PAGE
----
Snapchat has blossomed into a phenomenon that many have yet to understand. During the first few years of existence, it seemed only teens were enamored with the app. Initially, the population above 20-years-old was afraid that the beloved social media platform would primarily attract teens who were only interested in trading nude photos. While it remains to be a favorite for the younger portion of society, it has since attracted the attention of all ages, demographics, and localities.
Perhaps, teens have grown to love it because they appreciate the way the app quickly “forgets” what was posted. On other popular social media sites what is posted remains in cyberspace forever – the inappropriate, good and bad. While the once dominated Facebook platform admittedly has seen a decline among teens, this more popular app has an active user base of more than 200 million people. Snapchat is a phenomenon that does the job and ditches the evidence.
For people over the age of 30, the recent surge in popularity makes little sense. Many within this age group have just found a new obsession with Instagram. When it comes to social media, the younger population tends to lead the way. They fell in love with Snapchat long before it grew to its current state of popularity. What is this generating and sharing machine which continues to baffle the older generation? According to the website:
Snapchat is a photo-sharing service with one key distinguishing feature: the photos you send disappear. Seconds after opening “snaps,” users can no longer access them and the images are deleted from the company’s servers.
The phenomena of Snapchat as it relates to teens should come as no surprise. Most rapid technological advances arouse this age group first while simultaneously frightening all others. Friedhelm Hillebrand, a German engineer, thrust society into a moral panic when he helped create a two-way text messaging system in the mid-80s. Instead of viewing it as a communication advancement, many feared the complete opposite. Society was afraid that people would succumb to being asocial creatures, who would rather hide behind the safety of a screen than face the intimacy of a spoken conversation.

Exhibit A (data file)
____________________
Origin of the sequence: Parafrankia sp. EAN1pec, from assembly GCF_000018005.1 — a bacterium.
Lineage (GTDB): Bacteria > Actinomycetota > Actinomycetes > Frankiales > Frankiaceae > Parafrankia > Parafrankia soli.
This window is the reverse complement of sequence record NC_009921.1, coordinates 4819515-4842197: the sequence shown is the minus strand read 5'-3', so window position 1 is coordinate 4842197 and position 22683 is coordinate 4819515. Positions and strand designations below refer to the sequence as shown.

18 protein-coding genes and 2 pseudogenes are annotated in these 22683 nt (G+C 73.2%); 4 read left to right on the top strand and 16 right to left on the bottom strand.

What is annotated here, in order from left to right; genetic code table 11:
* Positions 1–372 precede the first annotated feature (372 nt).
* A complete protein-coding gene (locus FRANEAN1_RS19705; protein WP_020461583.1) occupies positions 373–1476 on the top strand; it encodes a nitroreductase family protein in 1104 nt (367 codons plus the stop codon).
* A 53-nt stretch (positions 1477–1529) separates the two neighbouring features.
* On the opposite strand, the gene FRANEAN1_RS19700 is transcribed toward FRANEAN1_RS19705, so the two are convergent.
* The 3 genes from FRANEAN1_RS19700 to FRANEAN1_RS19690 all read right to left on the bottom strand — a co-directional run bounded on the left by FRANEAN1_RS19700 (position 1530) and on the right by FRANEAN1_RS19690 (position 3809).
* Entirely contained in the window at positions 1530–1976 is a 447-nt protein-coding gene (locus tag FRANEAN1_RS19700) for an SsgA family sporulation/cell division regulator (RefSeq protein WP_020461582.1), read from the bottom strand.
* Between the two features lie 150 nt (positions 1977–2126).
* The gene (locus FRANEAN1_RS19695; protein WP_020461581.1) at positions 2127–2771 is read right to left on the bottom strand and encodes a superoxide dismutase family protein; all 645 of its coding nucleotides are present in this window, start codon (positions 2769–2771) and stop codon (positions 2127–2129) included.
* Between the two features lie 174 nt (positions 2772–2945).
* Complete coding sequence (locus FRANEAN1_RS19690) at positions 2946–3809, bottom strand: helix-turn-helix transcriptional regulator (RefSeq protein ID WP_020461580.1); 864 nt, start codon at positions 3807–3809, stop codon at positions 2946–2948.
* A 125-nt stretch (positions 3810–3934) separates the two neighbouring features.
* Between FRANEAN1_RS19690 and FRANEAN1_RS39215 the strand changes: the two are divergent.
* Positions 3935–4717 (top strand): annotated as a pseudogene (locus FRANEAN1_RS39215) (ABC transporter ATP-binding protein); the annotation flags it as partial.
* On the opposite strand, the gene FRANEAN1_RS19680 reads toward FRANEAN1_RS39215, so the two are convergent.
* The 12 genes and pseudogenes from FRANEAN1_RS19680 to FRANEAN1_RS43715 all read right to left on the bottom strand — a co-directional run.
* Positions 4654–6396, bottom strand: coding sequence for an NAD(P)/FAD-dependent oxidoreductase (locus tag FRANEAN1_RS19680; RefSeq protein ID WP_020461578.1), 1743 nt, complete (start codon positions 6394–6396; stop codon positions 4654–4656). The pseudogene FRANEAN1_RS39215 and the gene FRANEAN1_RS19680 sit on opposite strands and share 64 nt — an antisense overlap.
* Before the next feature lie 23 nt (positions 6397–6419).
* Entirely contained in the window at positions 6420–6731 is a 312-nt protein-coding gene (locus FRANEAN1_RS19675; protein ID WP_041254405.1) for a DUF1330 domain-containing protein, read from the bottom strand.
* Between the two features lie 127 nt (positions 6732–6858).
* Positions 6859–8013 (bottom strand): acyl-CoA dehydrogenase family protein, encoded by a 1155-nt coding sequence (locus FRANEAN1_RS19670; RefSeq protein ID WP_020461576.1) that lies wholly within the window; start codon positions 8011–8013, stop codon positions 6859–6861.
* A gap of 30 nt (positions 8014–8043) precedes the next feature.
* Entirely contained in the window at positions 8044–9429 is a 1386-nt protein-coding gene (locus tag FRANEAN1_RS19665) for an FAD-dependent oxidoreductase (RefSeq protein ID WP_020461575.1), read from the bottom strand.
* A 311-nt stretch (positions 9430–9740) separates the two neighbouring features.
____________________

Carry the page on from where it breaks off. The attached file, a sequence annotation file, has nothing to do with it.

However, by 2007, texting had become the preferred form of communication by many. Voice calling did not go away but it is no longer the default method of communicating. Texting, amid its initial confusion, had freed an entire generation from the awkwardness and inconvenience of voice-to-voice messaging, while allowing people to remain connected.
The phenomena of Snapchat is, just like texting, it has shifted a generation’s method of communication. Words alone can leave so much to the imagination and has an increased margin of error when interpreting a simple text. Communication exceeds the words chosen; to be effective it needs to include the message of the eyes along with voice tone. Text barely captures even a fraction of that emotional depth and texture. Snapchat helps regain the layers of meaning that have been lost in the digitization of important interactions. The phenomena of Snapchat is, even more than emoji or other replacements, the app offers users the ability to communicate with emotional depth. In fact, by allowing users to send images and short videos which quickly disappear, Snapchat is leading the way with its social-media peers.
Intimate by design, this platform is the place to go for users who simply want to be themselves. Unlike other mainstream mediums, users have less pressure to appear as if they have it all together. Instead, it is the “land” of authenticity. In a strange twist of things, the mundane complexity of user’s regular lives is the most captivating thing shared on the site. Since its inception, Snapchat has flourished into a phenomenon with over 200 million users.
By Cherese Jackson (Virginia)
New York Times: How I Learned to Love Snapchat
Gary Vaynerchuk: Tips on How to Get More Snapchat Followers
Forbes: The Inside Story Of Snapchat
Top Image Courtesy of Lane Fournerat – Flickr License
Inline Image Courtesy of Dean Shareski – Flickr License
Featured Image Courtesy of We Are Social – Flickr License